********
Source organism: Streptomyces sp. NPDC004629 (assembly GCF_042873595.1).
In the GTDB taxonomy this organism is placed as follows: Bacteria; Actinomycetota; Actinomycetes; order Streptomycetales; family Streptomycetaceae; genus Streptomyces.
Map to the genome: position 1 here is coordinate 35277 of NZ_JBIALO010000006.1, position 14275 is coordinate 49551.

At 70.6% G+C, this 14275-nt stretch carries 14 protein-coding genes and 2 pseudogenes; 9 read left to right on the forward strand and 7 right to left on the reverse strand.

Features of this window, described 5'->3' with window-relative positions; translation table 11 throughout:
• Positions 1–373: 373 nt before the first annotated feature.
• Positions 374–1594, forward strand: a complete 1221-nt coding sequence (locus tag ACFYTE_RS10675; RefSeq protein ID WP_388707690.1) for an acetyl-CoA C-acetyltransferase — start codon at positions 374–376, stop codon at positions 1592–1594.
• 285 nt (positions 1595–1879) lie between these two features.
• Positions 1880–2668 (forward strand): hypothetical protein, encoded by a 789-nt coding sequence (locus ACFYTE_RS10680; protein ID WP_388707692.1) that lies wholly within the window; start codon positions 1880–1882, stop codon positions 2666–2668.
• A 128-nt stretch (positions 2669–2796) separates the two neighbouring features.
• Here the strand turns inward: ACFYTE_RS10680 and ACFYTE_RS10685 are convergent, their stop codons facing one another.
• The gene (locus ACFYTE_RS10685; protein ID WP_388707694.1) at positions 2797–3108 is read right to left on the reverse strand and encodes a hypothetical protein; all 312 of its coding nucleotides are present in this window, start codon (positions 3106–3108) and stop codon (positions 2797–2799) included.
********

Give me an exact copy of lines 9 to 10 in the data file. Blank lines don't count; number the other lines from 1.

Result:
• Positions 1880–2668 (forward strand): hypothetical protein, encoded by a 789-nt coding sequence (locus ACFYTE_RS10680; protein ID WP_388707692.1) that lies wholly within the window; start codon positions 1880–1882, stop codon positions 2666–2668.
• A 128-nt stretch (positions 2669–2796) separates the two neighbouring features.